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Cinema Dispatch: Assassin’s Creed

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Assassin’s Creed and all the images you see in this review are owned by 20th Century Fox

Directed by Justin Kurzel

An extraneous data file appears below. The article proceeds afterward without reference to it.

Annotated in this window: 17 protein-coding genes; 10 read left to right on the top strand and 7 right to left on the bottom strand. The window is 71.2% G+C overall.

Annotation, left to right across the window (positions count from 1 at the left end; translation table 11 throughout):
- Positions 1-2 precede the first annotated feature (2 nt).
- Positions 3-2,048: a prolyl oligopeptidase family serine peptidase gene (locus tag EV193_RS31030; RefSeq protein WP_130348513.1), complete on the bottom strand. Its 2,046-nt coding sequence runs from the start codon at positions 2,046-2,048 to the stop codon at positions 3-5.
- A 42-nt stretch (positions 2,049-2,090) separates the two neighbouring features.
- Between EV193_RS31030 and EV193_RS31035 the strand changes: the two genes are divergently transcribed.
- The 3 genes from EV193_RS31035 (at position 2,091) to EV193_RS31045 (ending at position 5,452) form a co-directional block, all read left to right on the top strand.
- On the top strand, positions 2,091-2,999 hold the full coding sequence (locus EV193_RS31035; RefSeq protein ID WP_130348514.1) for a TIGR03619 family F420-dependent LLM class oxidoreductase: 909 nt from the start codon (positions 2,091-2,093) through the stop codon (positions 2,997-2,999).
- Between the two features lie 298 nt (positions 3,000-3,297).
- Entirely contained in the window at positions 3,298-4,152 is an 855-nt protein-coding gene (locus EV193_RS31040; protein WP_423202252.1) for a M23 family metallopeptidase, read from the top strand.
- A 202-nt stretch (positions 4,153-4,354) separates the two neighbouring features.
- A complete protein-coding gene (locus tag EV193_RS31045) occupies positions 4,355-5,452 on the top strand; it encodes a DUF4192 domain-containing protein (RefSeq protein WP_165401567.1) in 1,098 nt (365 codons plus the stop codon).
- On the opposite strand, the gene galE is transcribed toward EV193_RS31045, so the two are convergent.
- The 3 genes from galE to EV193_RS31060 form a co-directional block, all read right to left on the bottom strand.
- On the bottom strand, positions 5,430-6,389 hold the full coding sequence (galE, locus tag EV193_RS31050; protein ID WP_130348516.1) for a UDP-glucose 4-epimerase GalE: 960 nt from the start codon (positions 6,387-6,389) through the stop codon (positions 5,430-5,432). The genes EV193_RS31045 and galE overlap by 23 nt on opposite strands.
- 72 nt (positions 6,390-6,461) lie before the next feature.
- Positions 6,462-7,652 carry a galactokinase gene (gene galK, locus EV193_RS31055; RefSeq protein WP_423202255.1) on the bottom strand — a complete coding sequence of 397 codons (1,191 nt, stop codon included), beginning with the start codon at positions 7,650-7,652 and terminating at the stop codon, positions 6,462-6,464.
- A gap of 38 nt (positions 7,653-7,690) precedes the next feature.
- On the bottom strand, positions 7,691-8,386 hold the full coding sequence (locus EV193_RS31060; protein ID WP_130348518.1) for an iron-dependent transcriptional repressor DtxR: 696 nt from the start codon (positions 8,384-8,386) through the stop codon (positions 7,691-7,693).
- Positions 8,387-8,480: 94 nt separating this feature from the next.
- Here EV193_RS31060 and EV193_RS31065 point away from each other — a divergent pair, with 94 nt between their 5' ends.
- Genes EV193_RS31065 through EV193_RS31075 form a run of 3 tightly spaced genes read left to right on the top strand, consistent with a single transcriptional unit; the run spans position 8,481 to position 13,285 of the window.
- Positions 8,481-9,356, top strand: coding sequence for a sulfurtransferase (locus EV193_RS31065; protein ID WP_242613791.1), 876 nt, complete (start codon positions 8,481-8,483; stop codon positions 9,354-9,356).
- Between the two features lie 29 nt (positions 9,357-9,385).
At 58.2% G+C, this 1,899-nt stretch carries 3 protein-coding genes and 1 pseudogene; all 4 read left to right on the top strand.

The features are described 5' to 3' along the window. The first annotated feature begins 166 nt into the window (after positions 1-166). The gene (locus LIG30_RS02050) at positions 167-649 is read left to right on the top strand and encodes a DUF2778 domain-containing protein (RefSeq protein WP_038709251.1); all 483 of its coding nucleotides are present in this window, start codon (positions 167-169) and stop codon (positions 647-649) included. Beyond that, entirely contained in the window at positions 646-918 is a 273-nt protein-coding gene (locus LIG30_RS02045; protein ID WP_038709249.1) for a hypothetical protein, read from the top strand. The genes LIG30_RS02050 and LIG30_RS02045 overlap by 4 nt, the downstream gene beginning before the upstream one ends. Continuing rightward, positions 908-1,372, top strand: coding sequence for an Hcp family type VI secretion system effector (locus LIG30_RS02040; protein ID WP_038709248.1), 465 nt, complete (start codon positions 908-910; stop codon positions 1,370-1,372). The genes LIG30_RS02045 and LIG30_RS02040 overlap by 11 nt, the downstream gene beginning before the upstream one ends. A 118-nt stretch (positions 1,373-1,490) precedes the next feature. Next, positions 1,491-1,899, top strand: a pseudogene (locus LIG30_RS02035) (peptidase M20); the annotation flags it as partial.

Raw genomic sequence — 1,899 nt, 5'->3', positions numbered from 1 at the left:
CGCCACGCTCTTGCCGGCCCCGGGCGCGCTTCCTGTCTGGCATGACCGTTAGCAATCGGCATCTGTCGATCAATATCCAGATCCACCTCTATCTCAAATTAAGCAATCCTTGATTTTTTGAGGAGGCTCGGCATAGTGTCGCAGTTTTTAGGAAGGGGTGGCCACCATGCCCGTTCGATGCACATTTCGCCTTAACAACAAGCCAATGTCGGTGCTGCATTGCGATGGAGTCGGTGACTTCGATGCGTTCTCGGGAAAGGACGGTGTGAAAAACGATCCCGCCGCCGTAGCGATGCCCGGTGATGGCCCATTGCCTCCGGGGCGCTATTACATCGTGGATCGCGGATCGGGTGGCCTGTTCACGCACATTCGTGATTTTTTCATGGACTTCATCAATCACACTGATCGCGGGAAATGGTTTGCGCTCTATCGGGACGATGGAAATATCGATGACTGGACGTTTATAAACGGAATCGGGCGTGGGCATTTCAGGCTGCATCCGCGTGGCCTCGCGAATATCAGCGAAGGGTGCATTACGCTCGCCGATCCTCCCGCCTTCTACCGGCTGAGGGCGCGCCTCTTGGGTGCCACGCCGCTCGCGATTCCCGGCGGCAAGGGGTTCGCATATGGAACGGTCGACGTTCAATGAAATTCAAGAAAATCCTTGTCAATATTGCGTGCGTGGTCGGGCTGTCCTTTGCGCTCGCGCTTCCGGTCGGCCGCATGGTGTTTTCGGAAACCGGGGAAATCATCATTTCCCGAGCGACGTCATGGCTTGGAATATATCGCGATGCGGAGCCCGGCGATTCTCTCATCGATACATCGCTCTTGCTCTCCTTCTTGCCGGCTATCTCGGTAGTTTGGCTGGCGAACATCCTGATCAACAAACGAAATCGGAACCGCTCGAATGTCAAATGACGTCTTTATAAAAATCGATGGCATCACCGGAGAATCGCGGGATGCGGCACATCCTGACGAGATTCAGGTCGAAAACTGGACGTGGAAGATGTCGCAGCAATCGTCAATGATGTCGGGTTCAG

We all knew it was only a matter of time until they took a stab at making the next great video game movie, and since Warcraft turned out to be such a disaster there’s a nice big opening for Ubisoft to take the throne as the first company to get this right.  Now the trailers really don’t inspire much hope as it looks like a bunch of overqualified actors in a routine action film, but then maybe that’s enough to make this a GOOD film (a feat unto itself at this point) even if it can’t quite be a great one.  Does this manage to be the sign of things to come as studios begin to buckle down and seriously try to crack the code on adapting video games to the big screen, or will Resident Evil and Mortal Kombat still be the high bar that no one else has inexplicably been able to reach?  Let’s find out!!